Title: Social media network size and semantic networks for collaboration in design

Authors: James A. Danowski

Addresses: Department of Communication, University of Illinois at Chicago, 1007 W. Harrison St., MC 132, Chicago, IL 60607, USA

Abstract: Social media are fundamentally based on communication networks containing friends, acquaintances, or others. Because communication is essential to collaboration on activities, we assume that those who have more contacts in work-oriented social media are more likely to be collaborative in their work behaviours. Design educators have been stressing of importance of collaboration in training recent cohorts of design students. Our goal was to empirically examine designers on the LinkedIn social media site in terms of how they describe collaboration and why. The results supported hypotheses that designers with larger networks of online contacts were more verbal, had higher collaborative word use, were more positive, were more evaluative, used more competence-oriented words, and had semantic networks for collaboration that were more complex, with greater discrimination, differentiation, and integration. Given the experiences of current young adults with social media, we further hypothesise that future design work will become increasingly collaborative.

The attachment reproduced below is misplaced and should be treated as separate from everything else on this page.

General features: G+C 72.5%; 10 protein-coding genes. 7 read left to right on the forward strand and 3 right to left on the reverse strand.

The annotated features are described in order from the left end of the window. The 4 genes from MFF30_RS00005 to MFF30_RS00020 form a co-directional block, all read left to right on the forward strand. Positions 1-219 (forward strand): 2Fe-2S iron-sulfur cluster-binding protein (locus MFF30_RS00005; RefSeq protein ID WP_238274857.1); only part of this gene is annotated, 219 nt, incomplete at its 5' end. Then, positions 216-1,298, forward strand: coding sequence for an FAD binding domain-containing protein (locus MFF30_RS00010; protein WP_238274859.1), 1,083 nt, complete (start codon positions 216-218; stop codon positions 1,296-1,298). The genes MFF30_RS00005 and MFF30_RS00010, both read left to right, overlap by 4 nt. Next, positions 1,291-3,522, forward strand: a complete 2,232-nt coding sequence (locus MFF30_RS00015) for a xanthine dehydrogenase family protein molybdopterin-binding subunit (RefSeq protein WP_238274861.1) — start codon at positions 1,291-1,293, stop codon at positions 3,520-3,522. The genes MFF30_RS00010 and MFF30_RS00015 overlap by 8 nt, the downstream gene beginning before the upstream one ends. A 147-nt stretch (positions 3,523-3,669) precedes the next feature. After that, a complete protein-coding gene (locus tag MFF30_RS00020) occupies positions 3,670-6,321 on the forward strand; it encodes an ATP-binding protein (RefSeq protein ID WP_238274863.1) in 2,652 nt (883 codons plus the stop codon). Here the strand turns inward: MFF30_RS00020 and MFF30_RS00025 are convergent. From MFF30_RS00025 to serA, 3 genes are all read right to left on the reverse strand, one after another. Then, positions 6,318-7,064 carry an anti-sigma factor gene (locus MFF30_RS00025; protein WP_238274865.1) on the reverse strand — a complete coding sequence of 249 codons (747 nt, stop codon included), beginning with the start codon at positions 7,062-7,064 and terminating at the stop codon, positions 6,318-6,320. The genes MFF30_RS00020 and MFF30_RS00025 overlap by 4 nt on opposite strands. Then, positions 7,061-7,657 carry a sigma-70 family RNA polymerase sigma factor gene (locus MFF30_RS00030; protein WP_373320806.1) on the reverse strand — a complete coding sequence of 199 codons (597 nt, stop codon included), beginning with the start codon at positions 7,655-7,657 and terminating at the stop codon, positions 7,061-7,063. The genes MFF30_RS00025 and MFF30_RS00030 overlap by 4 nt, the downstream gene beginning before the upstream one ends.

Keywords: design collaboration; semantic networks; social media; LinkedIn; collaborative design; design process; social networking.

DOI: 10.1504/IJODE.2012.051440

International Journal of Organisational Design and Engineering, 2012 Vol.2 No.4, pp.343 - 361

Available online: 16 Jan 2013

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